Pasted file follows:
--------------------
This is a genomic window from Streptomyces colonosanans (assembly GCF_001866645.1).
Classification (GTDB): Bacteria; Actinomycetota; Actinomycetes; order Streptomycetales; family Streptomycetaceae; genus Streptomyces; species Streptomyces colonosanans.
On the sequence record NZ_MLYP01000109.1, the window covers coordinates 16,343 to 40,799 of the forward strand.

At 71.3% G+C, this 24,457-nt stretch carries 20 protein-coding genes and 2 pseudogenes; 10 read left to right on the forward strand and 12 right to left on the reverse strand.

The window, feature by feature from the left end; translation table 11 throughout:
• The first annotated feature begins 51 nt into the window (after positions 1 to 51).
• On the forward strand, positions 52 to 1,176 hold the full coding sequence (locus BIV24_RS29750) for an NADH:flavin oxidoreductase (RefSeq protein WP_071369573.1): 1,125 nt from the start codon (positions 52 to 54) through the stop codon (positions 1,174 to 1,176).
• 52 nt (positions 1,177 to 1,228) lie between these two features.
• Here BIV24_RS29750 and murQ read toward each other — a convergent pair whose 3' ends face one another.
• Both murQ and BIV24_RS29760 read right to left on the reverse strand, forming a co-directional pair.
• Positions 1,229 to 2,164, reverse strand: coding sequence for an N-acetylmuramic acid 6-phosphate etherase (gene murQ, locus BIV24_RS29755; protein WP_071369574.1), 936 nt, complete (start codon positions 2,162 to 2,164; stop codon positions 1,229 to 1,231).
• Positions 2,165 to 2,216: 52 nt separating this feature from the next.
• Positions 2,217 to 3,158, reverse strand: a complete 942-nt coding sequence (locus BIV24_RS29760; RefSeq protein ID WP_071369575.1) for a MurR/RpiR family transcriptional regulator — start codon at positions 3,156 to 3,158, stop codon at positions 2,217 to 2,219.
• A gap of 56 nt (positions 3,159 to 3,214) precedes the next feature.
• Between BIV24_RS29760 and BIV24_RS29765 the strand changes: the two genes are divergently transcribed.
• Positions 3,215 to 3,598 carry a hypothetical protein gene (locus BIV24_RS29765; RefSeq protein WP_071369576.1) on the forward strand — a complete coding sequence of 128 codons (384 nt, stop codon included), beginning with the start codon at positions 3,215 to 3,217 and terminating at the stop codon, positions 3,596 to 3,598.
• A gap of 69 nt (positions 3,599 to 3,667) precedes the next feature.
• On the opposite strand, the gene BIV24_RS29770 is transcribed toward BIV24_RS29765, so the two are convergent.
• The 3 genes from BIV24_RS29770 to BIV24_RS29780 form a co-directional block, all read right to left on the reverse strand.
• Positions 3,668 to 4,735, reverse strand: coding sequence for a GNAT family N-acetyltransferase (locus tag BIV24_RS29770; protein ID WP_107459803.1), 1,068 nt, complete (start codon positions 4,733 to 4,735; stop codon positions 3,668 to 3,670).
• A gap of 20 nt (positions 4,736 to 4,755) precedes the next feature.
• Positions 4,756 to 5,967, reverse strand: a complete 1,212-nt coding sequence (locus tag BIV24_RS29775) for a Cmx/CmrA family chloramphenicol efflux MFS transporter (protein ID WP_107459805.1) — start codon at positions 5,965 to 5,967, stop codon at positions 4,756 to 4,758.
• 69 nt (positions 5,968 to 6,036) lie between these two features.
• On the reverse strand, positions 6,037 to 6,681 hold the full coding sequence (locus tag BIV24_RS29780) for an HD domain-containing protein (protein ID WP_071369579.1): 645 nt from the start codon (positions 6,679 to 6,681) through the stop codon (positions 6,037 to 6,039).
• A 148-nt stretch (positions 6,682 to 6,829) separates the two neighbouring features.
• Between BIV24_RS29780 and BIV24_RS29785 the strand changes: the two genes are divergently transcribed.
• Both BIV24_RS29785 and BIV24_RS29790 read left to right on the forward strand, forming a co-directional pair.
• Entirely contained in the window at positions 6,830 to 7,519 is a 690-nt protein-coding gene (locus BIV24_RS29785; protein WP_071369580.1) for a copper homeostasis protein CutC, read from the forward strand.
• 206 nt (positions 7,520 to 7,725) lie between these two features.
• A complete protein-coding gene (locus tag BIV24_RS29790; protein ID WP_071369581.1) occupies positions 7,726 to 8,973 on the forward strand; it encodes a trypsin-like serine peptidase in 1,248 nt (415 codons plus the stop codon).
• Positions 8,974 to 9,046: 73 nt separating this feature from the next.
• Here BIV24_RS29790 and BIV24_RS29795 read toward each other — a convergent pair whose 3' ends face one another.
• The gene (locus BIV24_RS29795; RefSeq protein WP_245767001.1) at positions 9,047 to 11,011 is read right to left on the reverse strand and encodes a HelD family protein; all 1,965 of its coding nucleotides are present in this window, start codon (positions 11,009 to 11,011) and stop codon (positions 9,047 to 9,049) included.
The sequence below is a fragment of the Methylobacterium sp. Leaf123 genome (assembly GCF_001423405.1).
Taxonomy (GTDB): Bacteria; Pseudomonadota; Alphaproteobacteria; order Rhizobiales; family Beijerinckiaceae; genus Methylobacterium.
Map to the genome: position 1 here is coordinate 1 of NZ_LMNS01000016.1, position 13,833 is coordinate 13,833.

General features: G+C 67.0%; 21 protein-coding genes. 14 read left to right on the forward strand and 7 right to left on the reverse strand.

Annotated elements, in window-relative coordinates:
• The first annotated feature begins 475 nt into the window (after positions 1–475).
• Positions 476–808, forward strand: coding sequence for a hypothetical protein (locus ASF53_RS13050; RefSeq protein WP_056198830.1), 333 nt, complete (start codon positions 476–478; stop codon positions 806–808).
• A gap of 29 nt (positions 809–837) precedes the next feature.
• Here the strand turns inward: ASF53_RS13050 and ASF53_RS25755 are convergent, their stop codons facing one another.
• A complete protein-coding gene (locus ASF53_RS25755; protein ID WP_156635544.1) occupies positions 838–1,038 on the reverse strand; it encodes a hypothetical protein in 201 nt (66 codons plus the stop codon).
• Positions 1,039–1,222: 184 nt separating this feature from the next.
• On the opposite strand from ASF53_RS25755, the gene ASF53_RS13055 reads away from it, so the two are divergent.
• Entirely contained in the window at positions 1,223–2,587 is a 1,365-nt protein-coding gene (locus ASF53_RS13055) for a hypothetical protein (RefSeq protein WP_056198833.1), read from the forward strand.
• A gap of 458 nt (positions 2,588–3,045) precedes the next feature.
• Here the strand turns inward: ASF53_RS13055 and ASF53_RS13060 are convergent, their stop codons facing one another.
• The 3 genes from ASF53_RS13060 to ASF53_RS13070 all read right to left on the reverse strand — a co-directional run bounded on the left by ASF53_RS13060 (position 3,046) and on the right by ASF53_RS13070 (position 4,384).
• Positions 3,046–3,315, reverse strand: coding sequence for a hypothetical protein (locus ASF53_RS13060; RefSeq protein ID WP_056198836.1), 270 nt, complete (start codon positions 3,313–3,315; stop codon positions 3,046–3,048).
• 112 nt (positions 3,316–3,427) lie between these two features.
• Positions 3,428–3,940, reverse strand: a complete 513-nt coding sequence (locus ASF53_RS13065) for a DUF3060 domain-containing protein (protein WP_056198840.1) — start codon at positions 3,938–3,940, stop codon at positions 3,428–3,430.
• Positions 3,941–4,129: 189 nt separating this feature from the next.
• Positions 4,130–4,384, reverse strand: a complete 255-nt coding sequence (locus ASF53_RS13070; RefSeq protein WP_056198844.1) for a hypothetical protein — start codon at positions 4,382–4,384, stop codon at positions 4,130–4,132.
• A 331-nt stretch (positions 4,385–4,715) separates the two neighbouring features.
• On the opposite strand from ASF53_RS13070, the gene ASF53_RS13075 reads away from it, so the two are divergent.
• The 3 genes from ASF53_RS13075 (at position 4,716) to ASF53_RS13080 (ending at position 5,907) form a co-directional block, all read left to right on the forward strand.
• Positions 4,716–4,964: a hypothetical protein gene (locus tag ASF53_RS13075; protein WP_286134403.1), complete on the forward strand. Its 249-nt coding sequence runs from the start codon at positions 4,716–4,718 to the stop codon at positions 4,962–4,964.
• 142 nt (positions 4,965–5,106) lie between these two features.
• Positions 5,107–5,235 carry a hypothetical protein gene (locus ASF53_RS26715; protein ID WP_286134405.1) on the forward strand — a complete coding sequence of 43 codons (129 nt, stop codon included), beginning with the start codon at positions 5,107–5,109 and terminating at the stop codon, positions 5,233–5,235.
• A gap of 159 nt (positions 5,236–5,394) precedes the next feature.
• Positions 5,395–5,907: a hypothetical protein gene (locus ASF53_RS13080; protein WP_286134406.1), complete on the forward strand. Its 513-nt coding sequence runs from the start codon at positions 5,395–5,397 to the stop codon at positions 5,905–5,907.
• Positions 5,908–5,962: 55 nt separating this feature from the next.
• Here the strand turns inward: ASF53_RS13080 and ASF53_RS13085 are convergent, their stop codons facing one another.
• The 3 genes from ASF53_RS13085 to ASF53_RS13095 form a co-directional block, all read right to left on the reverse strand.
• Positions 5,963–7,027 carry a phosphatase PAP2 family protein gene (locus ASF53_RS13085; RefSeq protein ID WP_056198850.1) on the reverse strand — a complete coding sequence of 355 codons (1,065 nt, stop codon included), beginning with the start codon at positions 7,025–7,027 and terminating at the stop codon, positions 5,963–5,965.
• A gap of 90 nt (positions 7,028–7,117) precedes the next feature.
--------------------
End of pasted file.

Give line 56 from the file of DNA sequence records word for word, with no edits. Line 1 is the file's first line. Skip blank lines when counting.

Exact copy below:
• On the opposite strand from ASF53_RS13070, the gene ASF53_RS13075 reads away from it, so the two are divergent.